The facts are that women work fewer hours, choose less demanding jobs, and then earn less than men do? The reason for this is obvious: kids. A number of researchers have found that if you consider only childless women, the wage gap disappears. June O’Neill, an economist who has probably studied wage gaps as much as anyone alive, has found that single, childless women make about 8 percent more than single, childless men do (though the advantage vanishes when you factor in education). Using Census Bureau data of pay levels in 147 of the nation’s 150 largest cities, the research firm Reach Advisors recently showed that single, childless working women under 30 earned 8 percent more than their male counterparts did.

The most compelling research into the impact of children on women’s careers and earnings—one that also casts light on why women are a rarity at the highest levels of the corporate and financial world—comes from a 2010 article in the American Economic Journal by Marianne Bertrand of the University of Chicago and Claudia Goldin and Lawrence Katz of Harvard. The authors selected nearly 2,500 MBAs who graduated between 1990 and 2006 from the University of Chicago’s Booth School of Business and followed them as they made their way through the early stages of their careers. If there were discrimination to be found here, Goldin would be your woman. She is co-author of a renowned 2000 study showing that blind auditions significantly increased the likelihood that an orchestra would hire female musicians.

Here’s what the authors found: right after graduation, men and women had nearly identical earnings and working hours. Over the next ten years, however, women fell way behind. Survey questions revealed three reasons for this. First and least important, men had taken more finance courses and received better grades in those courses, while women had taken more marketing classes. Second, women had more career interruptions. Third and most important, mothers worked fewer hours. In other words, these female MBAs bought tickets for what is commonly called the “mommy track.”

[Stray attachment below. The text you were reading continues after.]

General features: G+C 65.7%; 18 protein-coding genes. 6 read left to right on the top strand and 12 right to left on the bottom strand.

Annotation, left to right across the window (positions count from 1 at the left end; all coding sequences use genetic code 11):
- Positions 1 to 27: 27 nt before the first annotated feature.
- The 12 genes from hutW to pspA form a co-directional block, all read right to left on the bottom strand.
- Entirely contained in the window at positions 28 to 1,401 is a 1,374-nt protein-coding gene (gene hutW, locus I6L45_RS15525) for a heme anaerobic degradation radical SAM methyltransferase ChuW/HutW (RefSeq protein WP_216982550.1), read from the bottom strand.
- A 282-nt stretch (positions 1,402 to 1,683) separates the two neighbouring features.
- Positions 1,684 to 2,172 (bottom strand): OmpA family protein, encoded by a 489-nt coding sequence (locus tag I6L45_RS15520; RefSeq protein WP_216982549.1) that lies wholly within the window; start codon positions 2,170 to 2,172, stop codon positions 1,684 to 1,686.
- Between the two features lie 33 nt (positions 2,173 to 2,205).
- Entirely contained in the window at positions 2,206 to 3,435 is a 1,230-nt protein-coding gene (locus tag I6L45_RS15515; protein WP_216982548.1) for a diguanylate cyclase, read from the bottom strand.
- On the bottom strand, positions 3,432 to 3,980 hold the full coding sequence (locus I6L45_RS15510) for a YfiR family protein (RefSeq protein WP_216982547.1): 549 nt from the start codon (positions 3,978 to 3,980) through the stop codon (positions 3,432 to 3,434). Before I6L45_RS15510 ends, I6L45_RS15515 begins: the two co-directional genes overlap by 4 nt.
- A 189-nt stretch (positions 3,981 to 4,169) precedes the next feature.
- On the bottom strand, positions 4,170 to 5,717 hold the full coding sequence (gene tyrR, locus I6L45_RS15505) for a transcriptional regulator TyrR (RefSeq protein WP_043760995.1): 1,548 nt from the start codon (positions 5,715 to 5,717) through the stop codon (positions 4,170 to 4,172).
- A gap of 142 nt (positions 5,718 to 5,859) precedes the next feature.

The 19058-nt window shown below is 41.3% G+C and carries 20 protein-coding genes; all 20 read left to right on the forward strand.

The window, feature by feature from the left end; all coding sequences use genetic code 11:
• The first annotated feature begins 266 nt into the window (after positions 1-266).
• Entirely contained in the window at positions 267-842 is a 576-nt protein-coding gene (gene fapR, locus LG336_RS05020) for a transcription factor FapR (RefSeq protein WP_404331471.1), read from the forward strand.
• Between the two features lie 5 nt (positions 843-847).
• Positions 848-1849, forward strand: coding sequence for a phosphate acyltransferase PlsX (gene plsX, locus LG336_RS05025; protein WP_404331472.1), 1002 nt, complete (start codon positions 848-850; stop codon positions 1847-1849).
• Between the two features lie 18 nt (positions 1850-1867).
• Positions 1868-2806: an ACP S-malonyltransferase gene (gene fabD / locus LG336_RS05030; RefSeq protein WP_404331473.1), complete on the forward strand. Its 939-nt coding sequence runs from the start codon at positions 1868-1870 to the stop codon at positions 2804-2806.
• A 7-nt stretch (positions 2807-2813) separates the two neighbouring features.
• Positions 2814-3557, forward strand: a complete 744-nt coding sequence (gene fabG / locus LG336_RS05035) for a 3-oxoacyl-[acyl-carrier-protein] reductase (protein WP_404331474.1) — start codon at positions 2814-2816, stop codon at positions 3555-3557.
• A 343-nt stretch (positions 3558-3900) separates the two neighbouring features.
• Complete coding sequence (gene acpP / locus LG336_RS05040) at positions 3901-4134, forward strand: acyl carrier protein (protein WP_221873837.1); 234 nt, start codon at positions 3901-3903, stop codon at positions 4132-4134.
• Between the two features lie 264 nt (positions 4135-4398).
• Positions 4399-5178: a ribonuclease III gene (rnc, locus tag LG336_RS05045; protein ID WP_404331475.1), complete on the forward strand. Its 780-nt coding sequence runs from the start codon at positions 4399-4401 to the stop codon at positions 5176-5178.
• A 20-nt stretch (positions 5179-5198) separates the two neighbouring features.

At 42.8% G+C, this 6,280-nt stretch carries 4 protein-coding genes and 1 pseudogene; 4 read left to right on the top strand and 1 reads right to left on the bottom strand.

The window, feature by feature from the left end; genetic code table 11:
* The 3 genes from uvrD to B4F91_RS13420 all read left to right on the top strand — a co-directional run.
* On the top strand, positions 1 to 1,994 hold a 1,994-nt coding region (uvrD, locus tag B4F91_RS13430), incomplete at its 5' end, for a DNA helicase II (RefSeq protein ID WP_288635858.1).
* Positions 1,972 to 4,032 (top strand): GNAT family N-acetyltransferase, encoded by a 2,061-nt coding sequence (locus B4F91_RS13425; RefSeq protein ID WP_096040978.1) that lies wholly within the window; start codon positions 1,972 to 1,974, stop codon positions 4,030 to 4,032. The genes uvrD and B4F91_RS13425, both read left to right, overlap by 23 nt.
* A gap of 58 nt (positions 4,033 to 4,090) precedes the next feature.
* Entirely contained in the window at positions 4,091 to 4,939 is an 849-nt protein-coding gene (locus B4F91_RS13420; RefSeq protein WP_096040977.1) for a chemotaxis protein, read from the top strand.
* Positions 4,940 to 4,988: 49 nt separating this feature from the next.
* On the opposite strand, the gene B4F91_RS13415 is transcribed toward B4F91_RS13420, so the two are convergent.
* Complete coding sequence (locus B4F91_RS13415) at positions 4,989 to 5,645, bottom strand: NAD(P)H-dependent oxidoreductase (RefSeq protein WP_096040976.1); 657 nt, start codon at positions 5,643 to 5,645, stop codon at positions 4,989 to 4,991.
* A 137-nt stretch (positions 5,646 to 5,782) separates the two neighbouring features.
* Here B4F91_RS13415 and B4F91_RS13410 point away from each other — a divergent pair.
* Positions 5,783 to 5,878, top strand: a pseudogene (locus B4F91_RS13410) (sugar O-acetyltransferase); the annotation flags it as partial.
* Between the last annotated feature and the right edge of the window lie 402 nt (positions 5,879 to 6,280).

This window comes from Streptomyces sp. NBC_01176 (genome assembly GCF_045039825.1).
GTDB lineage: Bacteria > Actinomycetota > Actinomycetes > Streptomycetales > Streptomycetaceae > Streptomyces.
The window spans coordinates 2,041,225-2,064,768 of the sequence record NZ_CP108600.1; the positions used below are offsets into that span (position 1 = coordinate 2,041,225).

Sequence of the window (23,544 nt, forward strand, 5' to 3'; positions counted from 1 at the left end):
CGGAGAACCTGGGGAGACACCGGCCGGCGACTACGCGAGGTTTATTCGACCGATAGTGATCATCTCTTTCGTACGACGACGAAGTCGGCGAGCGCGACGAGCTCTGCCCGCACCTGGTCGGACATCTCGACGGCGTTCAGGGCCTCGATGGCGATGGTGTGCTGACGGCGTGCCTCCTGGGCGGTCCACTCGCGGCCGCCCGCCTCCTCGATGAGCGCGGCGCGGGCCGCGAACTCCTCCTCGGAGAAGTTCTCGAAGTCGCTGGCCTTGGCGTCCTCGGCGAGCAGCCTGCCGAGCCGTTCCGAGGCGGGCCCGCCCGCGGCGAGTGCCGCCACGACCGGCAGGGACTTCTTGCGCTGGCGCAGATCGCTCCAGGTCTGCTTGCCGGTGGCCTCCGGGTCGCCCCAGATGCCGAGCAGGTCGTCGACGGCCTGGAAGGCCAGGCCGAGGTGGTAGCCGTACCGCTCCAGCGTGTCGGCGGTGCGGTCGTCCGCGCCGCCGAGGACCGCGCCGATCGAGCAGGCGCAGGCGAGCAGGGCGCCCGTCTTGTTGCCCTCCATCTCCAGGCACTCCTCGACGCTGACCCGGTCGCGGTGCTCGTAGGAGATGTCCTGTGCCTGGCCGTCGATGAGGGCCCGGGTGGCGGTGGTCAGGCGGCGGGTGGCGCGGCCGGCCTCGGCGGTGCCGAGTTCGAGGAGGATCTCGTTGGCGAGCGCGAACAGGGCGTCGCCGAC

In fact, women choose fewer hours—despite the resulting gap in earnings—all over the world. That includes countries with generous family leave and child-care policies. Look at Iceland, recently crowned the world’s most egalitarian nation by the World Economic Forum. The country boasts a female prime minister, a law requiring that the boards of midsize and larger businesses be at least 40 percent female, excellent public child care, and a family leave policy that would make NOW members swoon. Yet despite successful efforts to get men to take paternity leave, Icelandic women still take considerably more time off than men do. They also are far more likely to work part-time. According to the Organisation for Economic Co-operation and Development (OECD), this queen of women-friendly countries has a bigger wage gap—women make 62 percent of what men do—than the United States does.

That doesn’t mean that the mommy track doesn’t present a problem, particularly in a culture in which close to half of all marriages break down. A woman can have a baby, decide to reduce her hours and her pay, forgo a pension, and then, ten years later, watch her husband run off with the Pilates instructor. The problem isn’t what it used to be when women had fewer degrees and less work experience during their childless years; women today are in better shape to jump-start their careers if need be. The risk remains, however.

In summary the risk to women’s earnings is what we intuitively know: kids! And in a situation where marriage breaks down that earnings gap is further exacerbated.

Who's Counting?

A recent Wall Street Journal article reports on male selection. Since the late 1970’s, 163 million female babies have been aborted by parents seeking sons.

Mara Hvistendahl is worried about girls. In "Unnatural Selection," Ms. Hvistendahl reports on this gender imbalance: what it is, how it came to be and what it means for the future.

In nature, 105 boys are born for every 100 girls. This ratio is biologically ironclad. Between 104 and 106 is the normal range, and that's as far as the natural window goes. Any other number is the result of unnatural events.